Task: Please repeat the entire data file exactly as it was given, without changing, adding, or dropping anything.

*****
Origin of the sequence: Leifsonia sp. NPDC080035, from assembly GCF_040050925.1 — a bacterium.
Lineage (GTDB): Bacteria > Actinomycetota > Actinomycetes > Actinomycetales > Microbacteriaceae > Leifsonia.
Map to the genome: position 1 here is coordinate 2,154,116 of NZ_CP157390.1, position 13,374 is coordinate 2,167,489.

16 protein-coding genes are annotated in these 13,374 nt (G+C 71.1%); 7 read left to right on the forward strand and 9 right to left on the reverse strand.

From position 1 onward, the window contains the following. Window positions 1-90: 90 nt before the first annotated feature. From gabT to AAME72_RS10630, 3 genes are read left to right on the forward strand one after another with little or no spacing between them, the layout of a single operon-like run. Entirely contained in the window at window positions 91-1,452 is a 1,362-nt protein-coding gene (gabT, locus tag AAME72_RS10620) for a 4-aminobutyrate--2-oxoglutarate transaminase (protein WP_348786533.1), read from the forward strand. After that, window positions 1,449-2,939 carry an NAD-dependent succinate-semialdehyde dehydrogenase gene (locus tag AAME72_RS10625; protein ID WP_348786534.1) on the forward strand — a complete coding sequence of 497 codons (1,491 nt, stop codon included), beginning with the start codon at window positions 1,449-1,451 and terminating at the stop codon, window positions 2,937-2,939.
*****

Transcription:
Origin of the sequence: Leifsonia sp. NPDC080035, from assembly GCF_040050925.1 — a bacterium.
Lineage (GTDB): Bacteria > Actinomycetota > Actinomycetes > Actinomycetales > Microbacteriaceae > Leifsonia.
Map to the genome: position 1 here is coordinate 2,154,116 of NZ_CP157390.1, position 13,374 is coordinate 2,167,489.

16 protein-coding genes are annotated in these 13,374 nt (G+C 71.1%); 7 read left to right on the forward strand and 9 right to left on the reverse strand.

From position 1 onward, the window contains the following. Window positions 1-90: 90 nt before the first annotated feature. From gabT to AAME72_RS10630, 3 genes are read left to right on the forward strand one after another with little or no spacing between them, the layout of a single operon-like run. Entirely contained in the window at window positions 91-1,452 is a 1,362-nt protein-coding gene (gabT, locus tag AAME72_RS10620) for a 4-aminobutyrate--2-oxoglutarate transaminase (protein WP_348786533.1), read from the forward strand. After that, window positions 1,449-2,939 carry an NAD-dependent succinate-semialdehyde dehydrogenase gene (locus tag AAME72_RS10625; protein ID WP_348786534.1) on the forward strand — a complete coding sequence of 497 codons (1,491 nt, stop codon included), beginning with the start codon at window positions 1,449-1,451 and terminating at the stop codon, window positions 2,937-2,939.